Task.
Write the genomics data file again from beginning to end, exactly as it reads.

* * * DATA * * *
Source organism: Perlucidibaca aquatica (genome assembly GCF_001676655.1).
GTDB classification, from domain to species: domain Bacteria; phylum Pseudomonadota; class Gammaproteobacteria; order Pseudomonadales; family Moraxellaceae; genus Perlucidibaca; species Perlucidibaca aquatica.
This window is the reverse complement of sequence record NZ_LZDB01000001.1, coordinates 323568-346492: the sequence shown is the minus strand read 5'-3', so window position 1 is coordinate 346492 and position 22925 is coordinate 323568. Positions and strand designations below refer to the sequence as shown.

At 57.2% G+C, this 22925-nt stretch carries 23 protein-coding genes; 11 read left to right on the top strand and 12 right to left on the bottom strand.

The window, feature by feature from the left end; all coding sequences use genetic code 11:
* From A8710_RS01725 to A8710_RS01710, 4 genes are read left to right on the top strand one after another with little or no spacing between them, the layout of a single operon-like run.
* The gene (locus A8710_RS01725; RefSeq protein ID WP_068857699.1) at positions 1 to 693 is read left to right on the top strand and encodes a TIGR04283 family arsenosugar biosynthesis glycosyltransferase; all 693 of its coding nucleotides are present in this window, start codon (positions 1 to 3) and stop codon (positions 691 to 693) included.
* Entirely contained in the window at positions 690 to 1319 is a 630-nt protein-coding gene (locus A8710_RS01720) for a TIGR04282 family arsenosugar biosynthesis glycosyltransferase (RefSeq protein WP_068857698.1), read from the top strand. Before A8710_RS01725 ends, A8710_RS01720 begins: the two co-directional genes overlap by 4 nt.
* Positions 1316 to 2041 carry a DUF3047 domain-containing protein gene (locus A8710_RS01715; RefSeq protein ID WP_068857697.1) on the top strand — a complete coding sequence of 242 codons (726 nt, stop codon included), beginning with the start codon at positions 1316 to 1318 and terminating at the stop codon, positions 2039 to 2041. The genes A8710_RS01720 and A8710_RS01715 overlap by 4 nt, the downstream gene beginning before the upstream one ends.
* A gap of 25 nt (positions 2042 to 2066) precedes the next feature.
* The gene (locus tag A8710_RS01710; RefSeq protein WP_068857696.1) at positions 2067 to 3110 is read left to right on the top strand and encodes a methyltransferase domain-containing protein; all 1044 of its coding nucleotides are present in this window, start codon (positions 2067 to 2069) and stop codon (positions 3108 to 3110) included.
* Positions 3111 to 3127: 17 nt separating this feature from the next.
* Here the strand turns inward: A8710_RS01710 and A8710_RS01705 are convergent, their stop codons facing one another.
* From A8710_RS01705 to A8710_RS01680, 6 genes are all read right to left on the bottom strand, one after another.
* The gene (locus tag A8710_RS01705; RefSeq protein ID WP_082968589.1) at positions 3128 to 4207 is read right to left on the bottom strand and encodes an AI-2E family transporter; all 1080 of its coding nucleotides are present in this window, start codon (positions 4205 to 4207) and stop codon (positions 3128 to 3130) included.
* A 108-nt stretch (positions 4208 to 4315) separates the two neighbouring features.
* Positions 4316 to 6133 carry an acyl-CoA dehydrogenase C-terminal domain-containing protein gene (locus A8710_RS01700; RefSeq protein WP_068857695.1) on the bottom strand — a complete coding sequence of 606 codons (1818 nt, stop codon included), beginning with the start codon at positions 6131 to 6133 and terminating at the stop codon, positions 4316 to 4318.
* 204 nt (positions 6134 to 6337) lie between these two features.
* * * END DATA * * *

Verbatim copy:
Source organism: Perlucidibaca aquatica (genome assembly GCF_001676655.1).
GTDB classification, from domain to species: domain Bacteria; phylum Pseudomonadota; class Gammaproteobacteria; order Pseudomonadales; family Moraxellaceae; genus Perlucidibaca; species Perlucidibaca aquatica.
This window is the reverse complement of sequence record NZ_LZDB01000001.1, coordinates 323568-346492: the sequence shown is the minus strand read 5'-3', so window position 1 is coordinate 346492 and position 22925 is coordinate 323568. Positions and strand designations below refer to the sequence as shown.

At 57.2% G+C, this 22925-nt stretch carries 23 protein-coding genes; 11 read left to right on the top strand and 12 right to left on the bottom strand.

The window, feature by feature from the left end; all coding sequences use genetic code 11:
* From A8710_RS01725 to A8710_RS01710, 4 genes are read left to right on the top strand one after another with little or no spacing between them, the layout of a single operon-like run.
* The gene (locus A8710_RS01725; RefSeq protein ID WP_068857699.1) at positions 1 to 693 is read left to right on the top strand and encodes a TIGR04283 family arsenosugar biosynthesis glycosyltransferase; all 693 of its coding nucleotides are present in this window, start codon (positions 1 to 3) and stop codon (positions 691 to 693) included.
* Entirely contained in the window at positions 690 to 1319 is a 630-nt protein-coding gene (locus A8710_RS01720) for a TIGR04282 family arsenosugar biosynthesis glycosyltransferase (RefSeq protein WP_068857698.1), read from the top strand. Before A8710_RS01725 ends, A8710_RS01720 begins: the two co-directional genes overlap by 4 nt.
* Positions 1316 to 2041 carry a DUF3047 domain-containing protein gene (locus A8710_RS01715; RefSeq protein ID WP_068857697.1) on the top strand — a complete coding sequence of 242 codons (726 nt, stop codon included), beginning with the start codon at positions 1316 to 1318 and terminating at the stop codon, positions 2039 to 2041. The genes A8710_RS01720 and A8710_RS01715 overlap by 4 nt, the downstream gene beginning before the upstream one ends.
* A gap of 25 nt (positions 2042 to 2066) precedes the next feature.
* The gene (locus tag A8710_RS01710; RefSeq protein WP_068857696.1) at positions 2067 to 3110 is read left to right on the top strand and encodes a methyltransferase domain-containing protein; all 1044 of its coding nucleotides are present in this window, start codon (positions 2067 to 2069) and stop codon (positions 3108 to 3110) included.
* Positions 3111 to 3127: 17 nt separating this feature from the next.
* Here the strand turns inward: A8710_RS01710 and A8710_RS01705 are convergent, their stop codons facing one another.
* From A8710_RS01705 to A8710_RS01680, 6 genes are all read right to left on the bottom strand, one after another.
* The gene (locus tag A8710_RS01705; RefSeq protein ID WP_082968589.1) at positions 3128 to 4207 is read right to left on the bottom strand and encodes an AI-2E family transporter; all 1080 of its coding nucleotides are present in this window, start codon (positions 4205 to 4207) and stop codon (positions 3128 to 3130) included.
* A 108-nt stretch (positions 4208 to 4315) separates the two neighbouring features.
* Positions 4316 to 6133 carry an acyl-CoA dehydrogenase C-terminal domain-containing protein gene (locus A8710_RS01700; RefSeq protein WP_068857695.1) on the bottom strand — a complete coding sequence of 606 codons (1818 nt, stop codon included), beginning with the start codon at positions 6131 to 6133 and terminating at the stop codon, positions 4316 to 4318.
* 204 nt (positions 6134 to 6337) lie between these two features.